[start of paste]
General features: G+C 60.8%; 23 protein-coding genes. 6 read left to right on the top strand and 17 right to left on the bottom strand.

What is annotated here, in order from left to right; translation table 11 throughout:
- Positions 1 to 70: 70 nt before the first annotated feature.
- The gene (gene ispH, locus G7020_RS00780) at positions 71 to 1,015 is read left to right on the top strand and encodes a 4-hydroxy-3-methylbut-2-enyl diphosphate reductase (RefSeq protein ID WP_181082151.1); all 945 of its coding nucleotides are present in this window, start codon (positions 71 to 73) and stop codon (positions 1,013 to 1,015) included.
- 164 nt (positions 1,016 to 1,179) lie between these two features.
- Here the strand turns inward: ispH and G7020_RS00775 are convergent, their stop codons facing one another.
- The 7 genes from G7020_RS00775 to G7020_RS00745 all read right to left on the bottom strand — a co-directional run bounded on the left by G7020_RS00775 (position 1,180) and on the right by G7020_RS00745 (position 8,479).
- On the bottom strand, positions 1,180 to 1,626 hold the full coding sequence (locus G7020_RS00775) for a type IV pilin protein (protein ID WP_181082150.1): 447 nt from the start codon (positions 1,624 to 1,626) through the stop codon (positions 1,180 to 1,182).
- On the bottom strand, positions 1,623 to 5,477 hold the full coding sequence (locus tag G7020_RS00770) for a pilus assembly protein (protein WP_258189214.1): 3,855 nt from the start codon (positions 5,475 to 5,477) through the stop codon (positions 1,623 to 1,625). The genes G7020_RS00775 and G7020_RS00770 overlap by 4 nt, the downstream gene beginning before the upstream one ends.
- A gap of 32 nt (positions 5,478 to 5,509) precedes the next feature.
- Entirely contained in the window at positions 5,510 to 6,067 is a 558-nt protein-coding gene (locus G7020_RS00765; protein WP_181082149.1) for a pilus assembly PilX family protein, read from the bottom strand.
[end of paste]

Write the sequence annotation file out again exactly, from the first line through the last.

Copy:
General features: G+C 60.8%; 23 protein-coding genes. 6 read left to right on the top strand and 17 right to left on the bottom strand.

What is annotated here, in order from left to right; translation table 11 throughout:
- Positions 1 to 70: 70 nt before the first annotated feature.
- The gene (gene ispH, locus G7020_RS00780) at positions 71 to 1,015 is read left to right on the top strand and encodes a 4-hydroxy-3-methylbut-2-enyl diphosphate reductase (RefSeq protein ID WP_181082151.1); all 945 of its coding nucleotides are present in this window, start codon (positions 71 to 73) and stop codon (positions 1,013 to 1,015) included.
- 164 nt (positions 1,016 to 1,179) lie between these two features.
- Here the strand turns inward: ispH and G7020_RS00775 are convergent, their stop codons facing one another.
- The 7 genes from G7020_RS00775 to G7020_RS00745 all read right to left on the bottom strand — a co-directional run bounded on the left by G7020_RS00775 (position 1,180) and on the right by G7020_RS00745 (position 8,479).
- On the bottom strand, positions 1,180 to 1,626 hold the full coding sequence (locus G7020_RS00775) for a type IV pilin protein (protein ID WP_181082150.1): 447 nt from the start codon (positions 1,624 to 1,626) through the stop codon (positions 1,180 to 1,182).
- On the bottom strand, positions 1,623 to 5,477 hold the full coding sequence (locus tag G7020_RS00770) for a pilus assembly protein (protein WP_258189214.1): 3,855 nt from the start codon (positions 5,475 to 5,477) through the stop codon (positions 1,623 to 1,625). The genes G7020_RS00775 and G7020_RS00770 overlap by 4 nt, the downstream gene beginning before the upstream one ends.
- A gap of 32 nt (positions 5,478 to 5,509) precedes the next feature.
- Entirely contained in the window at positions 5,510 to 6,067 is a 558-nt protein-coding gene (locus G7020_RS00765; protein WP_181082149.1) for a pilus assembly PilX family protein, read from the bottom strand.